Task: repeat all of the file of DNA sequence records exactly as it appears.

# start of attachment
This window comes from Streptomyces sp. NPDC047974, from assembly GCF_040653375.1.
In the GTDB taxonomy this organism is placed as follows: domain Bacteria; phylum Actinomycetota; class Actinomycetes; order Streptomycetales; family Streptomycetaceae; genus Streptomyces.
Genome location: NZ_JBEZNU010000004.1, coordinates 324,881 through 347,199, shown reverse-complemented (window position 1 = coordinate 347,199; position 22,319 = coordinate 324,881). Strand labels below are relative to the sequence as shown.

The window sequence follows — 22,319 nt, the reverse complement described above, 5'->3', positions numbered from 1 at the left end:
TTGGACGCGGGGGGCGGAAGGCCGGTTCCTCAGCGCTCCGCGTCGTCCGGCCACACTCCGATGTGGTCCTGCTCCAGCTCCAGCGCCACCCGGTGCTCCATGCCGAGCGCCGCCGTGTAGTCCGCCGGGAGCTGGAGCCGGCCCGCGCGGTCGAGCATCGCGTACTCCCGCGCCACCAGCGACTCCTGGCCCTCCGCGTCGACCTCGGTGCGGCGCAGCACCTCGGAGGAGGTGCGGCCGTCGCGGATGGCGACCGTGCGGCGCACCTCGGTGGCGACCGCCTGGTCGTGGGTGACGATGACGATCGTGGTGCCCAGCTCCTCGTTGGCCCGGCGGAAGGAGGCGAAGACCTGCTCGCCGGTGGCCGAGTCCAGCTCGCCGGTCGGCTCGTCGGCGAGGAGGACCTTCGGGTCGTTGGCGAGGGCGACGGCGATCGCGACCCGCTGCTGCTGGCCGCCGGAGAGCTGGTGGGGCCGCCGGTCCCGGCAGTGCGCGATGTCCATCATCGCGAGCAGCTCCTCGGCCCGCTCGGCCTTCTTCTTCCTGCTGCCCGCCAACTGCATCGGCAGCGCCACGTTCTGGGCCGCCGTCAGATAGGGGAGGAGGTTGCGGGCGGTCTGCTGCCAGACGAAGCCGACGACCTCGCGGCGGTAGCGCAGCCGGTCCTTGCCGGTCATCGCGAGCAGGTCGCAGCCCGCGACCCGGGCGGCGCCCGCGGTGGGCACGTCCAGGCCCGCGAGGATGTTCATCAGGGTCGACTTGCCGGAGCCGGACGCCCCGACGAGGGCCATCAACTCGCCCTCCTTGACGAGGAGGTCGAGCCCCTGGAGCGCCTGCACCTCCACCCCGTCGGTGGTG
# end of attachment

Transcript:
This window comes from Streptomyces sp. NPDC047974, from assembly GCF_040653375.1.
In the GTDB taxonomy this organism is placed as follows: domain Bacteria; phylum Actinomycetota; class Actinomycetes; order Streptomycetales; family Streptomycetaceae; genus Streptomyces.
Genome location: NZ_JBEZNU010000004.1, coordinates 324,881 through 347,199, shown reverse-complemented (window position 1 = coordinate 347,199; position 22,319 = coordinate 324,881). Strand labels below are relative to the sequence as shown.

The window sequence follows — 22,319 nt, the reverse complement described above, 5'->3', positions numbered from 1 at the left end:
TTGGACGCGGGGGGCGGAAGGCCGGTTCCTCAGCGCTCCGCGTCGTCCGGCCACACTCCGATGTGGTCCTGCTCCAGCTCCAGCGCCACCCGGTGCTCCATGCCGAGCGCCGCCGTGTAGTCCGCCGGGAGCTGGAGCCGGCCCGCGCGGTCGAGCATCGCGTACTCCCGCGCCACCAGCGACTCCTGGCCCTCCGCGTCGACCTCGGTGCGGCGCAGCACCTCGGAGGAGGTGCGGCCGTCGCGGATGGCGACCGTGCGGCGCACCTCGGTGGCGACCGCCTGGTCGTGGGTGACGATGACGATCGTGGTGCCCAGCTCCTCGTTGGCCCGGCGGAAGGAGGCGAAGACCTGCTCGCCGGTGGCCGAGTCCAGCTCGCCGGTCGGCTCGTCGGCGAGGAGGACCTTCGGGTCGTTGGCGAGGGCGACGGCGATCGCGACCCGCTGCTGCTGGCCGCCGGAGAGCTGGTGGGGCCGCCGGTCCCGGCAGTGCGCGATGTCCATCATCGCGAGCAGCTCCTCGGCCCGCTCGGCCTTCTTCTTCCTGCTGCCCGCCAACTGCATCGGCAGCGCCACGTTCTGGGCCGCCGTCAGATAGGGGAGGAGGTTGCGGGCGGTCTGCTGCCAGACGAAGCCGACGACCTCGCGGCGGTAGCGCAGCCGGTCCTTGCCGGTCATCGCGAGCAGGTCGCAGCCCGCGACCCGGGCGGCGCCCGCGGTGGGCACGTCCAGGCCCGCGAGGATGTTCATCAGGGTCGACTTGCCGGAGCCGGACGCCCCGACGAGGGCCATCAACTCGCCCTCCTTGACGAGGAGGTCGAGCCCCTGGAGCGCCTGCACCTCCACCCCGTCGGTGGTG